Look up the name "someName" in the user context data base 52. If a (name,value) pair having "someName" as the name is found in the appropriate user specific area, and if the value component of the (name,value) pair is "someValue", then replace the specialized HTML tag (in the form template being processed) by "someText"; otherwise, replace the tag by the empty string.

(ii) <replace name|="someName" text="someText">

Look up the name "someName" in the user context data base 52. If a (name,value) pair having "someName" as the name is not found, then replace the specialized HTML tag by "someText"; otherwise, replace the tag by the empty string.

(iii) <replace name˜="aRegExp">

Replace this specialized HTML tag by the value of the first (name,value) pair found in the user specific area of user context data base 52 wherein the value component matches the regular expression "aRegExp". If no match is found, then replace the specialized HTML tag by the empty string.

II. Specialized CGI Script 48 Processing

Referring now to FIG. 3, a high level flowchart is provided giving the steps performed by the document processing system 20 at the server node 28 when one of the specialized CGI scripts 48 is activated by a request from a browser 36. It is important to note that the flowchart of FIG. 3 may be considered a pattern for all document processing CGI scripts 48 for the present invention. Thus, additional specialized CGI scripts 48 may be easily provided by utilizing FIG. 3 as a pattern.

It is also important to note that an activation of the flowchart of FIG. 3 may be only one of a series of activations by a single user wherein substantially every activation is linked to previous activations of the series in a manner allowing user supplied information (e.g., fill-out form related information) from earlier activations to be used in subsequent activations. To link such a series, hereinafter also denoted as a "dialog session", a "session identifier" or key is transferred back and forth between the user's browser and the specialized CGI script(s) 48 sequentially activated during a dialog session.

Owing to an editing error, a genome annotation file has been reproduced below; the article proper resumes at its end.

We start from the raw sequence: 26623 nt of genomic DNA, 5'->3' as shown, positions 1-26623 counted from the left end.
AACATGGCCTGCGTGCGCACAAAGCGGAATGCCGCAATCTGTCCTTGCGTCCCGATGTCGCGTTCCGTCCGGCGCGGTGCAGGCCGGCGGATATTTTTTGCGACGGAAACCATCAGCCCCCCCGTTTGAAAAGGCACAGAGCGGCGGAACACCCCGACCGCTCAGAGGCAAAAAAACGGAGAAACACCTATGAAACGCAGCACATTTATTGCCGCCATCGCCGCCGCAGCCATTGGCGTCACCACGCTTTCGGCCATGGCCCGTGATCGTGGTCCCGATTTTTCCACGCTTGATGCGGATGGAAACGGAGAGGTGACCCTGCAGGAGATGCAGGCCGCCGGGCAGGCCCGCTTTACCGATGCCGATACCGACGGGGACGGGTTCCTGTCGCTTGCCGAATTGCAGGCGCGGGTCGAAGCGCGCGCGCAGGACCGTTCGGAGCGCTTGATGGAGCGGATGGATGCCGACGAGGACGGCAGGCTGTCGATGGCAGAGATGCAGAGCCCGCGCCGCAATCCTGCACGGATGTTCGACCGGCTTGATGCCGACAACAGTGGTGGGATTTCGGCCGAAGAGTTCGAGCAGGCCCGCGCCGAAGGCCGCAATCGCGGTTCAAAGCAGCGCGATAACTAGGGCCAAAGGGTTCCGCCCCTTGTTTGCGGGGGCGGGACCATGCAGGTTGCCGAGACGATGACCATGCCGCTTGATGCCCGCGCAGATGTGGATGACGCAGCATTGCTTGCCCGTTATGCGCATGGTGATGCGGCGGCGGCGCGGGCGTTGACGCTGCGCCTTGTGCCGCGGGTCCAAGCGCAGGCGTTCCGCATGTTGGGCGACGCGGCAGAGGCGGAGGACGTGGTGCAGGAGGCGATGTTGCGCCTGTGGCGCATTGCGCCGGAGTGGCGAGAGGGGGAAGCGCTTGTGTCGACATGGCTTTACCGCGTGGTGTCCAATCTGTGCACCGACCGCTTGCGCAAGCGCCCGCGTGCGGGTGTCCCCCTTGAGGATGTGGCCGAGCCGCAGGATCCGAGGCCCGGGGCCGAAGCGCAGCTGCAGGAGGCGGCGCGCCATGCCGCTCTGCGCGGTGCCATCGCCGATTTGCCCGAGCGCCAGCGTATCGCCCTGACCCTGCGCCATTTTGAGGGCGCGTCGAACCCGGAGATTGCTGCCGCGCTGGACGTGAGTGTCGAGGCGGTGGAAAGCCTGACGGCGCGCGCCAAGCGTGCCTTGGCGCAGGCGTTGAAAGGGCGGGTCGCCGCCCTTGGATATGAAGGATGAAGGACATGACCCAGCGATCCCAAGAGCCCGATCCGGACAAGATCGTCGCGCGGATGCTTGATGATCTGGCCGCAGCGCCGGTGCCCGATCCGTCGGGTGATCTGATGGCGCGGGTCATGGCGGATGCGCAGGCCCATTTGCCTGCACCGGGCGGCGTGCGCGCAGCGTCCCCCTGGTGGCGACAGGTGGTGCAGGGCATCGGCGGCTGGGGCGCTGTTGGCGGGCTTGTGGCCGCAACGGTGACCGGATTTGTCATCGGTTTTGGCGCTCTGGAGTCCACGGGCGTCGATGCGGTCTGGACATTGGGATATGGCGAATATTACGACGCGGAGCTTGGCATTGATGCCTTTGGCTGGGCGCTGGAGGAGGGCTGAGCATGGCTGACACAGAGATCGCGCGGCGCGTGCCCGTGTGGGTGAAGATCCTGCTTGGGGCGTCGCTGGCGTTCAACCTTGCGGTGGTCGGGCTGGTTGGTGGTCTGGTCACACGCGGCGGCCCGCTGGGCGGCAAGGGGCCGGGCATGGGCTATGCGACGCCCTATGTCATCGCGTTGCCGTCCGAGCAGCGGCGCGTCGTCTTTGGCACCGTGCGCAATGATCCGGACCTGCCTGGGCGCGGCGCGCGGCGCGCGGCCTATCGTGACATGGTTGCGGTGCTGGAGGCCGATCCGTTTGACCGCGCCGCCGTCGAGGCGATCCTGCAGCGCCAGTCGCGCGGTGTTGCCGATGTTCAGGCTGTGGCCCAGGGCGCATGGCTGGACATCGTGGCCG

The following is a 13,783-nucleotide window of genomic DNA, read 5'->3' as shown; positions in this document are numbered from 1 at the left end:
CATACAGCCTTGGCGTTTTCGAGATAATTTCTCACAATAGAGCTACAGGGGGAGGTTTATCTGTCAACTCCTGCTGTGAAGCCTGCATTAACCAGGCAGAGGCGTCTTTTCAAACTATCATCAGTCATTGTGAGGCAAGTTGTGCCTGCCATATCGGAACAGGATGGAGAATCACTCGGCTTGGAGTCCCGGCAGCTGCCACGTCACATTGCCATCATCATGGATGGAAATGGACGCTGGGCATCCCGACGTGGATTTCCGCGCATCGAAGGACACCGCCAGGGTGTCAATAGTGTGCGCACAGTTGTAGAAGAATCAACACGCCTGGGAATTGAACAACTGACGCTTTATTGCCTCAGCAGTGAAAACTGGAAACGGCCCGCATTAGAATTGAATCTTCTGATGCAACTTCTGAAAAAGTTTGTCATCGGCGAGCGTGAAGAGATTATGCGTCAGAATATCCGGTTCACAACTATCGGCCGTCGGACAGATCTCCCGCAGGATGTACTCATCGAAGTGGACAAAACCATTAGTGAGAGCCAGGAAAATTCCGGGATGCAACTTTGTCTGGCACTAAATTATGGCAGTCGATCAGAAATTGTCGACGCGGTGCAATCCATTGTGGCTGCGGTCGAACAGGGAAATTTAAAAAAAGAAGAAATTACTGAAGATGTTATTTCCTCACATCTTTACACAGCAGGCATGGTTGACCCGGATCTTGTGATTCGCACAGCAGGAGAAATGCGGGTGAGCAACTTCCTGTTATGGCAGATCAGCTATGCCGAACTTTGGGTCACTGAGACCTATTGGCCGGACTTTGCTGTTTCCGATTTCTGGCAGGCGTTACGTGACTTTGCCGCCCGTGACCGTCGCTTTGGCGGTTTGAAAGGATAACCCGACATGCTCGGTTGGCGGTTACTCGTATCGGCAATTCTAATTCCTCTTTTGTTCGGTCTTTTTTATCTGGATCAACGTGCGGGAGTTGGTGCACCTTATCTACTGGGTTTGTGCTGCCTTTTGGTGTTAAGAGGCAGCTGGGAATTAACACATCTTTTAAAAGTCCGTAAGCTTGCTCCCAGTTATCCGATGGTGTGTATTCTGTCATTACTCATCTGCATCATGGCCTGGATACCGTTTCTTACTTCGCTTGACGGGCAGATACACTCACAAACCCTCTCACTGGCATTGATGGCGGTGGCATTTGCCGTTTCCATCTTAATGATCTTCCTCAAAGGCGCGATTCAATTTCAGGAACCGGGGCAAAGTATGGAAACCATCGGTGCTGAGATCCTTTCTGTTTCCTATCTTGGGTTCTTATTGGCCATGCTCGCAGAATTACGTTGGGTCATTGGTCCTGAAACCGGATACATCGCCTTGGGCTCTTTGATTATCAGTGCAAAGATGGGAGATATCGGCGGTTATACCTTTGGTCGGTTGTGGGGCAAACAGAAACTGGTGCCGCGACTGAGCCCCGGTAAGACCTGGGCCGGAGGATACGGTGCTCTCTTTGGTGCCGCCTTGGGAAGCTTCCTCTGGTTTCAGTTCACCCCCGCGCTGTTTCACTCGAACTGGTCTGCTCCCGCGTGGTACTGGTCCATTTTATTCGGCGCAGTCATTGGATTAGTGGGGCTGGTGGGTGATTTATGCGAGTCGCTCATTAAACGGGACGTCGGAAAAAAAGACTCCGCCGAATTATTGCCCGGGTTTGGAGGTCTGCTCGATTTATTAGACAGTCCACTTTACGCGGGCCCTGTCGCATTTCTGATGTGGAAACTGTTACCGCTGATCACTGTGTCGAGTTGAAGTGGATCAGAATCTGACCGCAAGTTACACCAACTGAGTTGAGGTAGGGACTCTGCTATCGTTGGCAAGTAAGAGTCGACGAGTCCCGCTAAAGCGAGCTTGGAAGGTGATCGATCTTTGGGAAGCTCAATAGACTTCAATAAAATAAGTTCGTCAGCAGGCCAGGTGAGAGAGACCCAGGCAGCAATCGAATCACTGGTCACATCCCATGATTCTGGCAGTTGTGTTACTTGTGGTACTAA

Furthermore, to provide continuity with the description in Section I above, user supplied information used in FIG. 3 (i.e., a specialized CGI script 48) is understood to be a collection of (name,value) pairs as described above.

Accordingly, assuming a specialized CGI script 48 represented by the flowchart of FIG. 3 is activated, then in step 304 a collection of one or more (name,value) pairs is obtained as input from a user. This collection of pairs is supplied by the network server 44. Subsequently, in step 308 a determination is made as to whether the input information includes a session identifier for a dialog session between the user (at a client node) and the document processing application of which the present activation of FIG. 3 is a part. If not, then in step 312 a new session identifier is created and in step 316 this new session identifier is designated as the index for a new user specific area in the user context data base 52, wherein user supplied information for the dialog session is to be accumulated to provide a context for successive responses to user communications. In particular, the user supplied information obtained in step 304 is stored in the newly created user specific area as (name,value) pairs. Further, each network communication from this user, having the session identifier, will also be used in updating (name,value) pairs in this user specific area. Accordingly, for notational convenience only, such stored dialog session information in a user specific area of the user context data base 52 will be referred to hereinafter as the "session context".